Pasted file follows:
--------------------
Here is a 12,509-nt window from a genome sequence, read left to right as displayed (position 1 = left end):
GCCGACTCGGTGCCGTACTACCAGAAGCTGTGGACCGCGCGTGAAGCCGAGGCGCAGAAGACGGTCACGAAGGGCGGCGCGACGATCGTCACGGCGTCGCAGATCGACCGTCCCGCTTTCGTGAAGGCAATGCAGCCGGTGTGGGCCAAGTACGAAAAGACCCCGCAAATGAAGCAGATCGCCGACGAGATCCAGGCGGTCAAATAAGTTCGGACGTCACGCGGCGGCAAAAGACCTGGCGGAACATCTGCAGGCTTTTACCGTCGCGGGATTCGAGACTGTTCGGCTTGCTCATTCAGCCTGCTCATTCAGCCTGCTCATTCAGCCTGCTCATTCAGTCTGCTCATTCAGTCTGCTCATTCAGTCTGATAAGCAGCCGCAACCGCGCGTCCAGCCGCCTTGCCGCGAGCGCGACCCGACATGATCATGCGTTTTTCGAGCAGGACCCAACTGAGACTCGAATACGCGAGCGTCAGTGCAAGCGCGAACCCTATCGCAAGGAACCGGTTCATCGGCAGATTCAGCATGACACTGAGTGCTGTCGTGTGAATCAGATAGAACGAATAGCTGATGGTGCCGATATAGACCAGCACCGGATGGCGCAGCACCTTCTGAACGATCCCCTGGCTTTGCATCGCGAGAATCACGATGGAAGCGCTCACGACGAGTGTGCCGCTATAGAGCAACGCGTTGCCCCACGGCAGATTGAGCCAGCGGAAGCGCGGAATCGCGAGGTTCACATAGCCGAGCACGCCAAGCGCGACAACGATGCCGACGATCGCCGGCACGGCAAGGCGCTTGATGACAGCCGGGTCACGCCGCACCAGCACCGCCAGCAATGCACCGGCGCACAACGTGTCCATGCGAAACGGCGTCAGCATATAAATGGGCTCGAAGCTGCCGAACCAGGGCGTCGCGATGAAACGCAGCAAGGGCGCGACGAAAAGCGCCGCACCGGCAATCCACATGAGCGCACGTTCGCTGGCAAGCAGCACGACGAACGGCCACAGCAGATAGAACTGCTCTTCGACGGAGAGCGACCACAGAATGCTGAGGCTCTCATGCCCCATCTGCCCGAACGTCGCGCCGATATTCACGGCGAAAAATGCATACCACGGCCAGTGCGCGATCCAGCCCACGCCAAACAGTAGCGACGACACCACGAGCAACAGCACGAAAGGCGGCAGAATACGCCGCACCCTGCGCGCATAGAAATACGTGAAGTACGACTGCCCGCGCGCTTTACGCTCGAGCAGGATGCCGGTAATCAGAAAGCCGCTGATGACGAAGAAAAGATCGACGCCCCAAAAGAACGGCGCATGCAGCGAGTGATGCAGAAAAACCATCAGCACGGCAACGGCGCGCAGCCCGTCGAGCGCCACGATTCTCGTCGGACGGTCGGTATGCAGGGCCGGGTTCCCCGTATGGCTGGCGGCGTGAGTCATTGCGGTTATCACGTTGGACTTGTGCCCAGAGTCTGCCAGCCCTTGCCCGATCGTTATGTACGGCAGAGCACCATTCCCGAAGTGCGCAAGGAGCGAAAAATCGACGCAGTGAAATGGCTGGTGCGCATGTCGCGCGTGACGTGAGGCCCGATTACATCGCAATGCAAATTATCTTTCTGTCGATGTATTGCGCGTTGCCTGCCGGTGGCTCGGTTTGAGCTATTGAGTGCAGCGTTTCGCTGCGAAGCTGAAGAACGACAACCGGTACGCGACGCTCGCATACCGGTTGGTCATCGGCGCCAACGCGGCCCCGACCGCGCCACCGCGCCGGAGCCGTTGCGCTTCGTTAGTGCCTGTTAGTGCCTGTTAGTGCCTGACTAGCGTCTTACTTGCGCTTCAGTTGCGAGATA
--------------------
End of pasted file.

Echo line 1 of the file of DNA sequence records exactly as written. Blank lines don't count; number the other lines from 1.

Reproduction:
Here is a 12,509-nt window from a genome sequence, read left to right as displayed (position 1 = left end):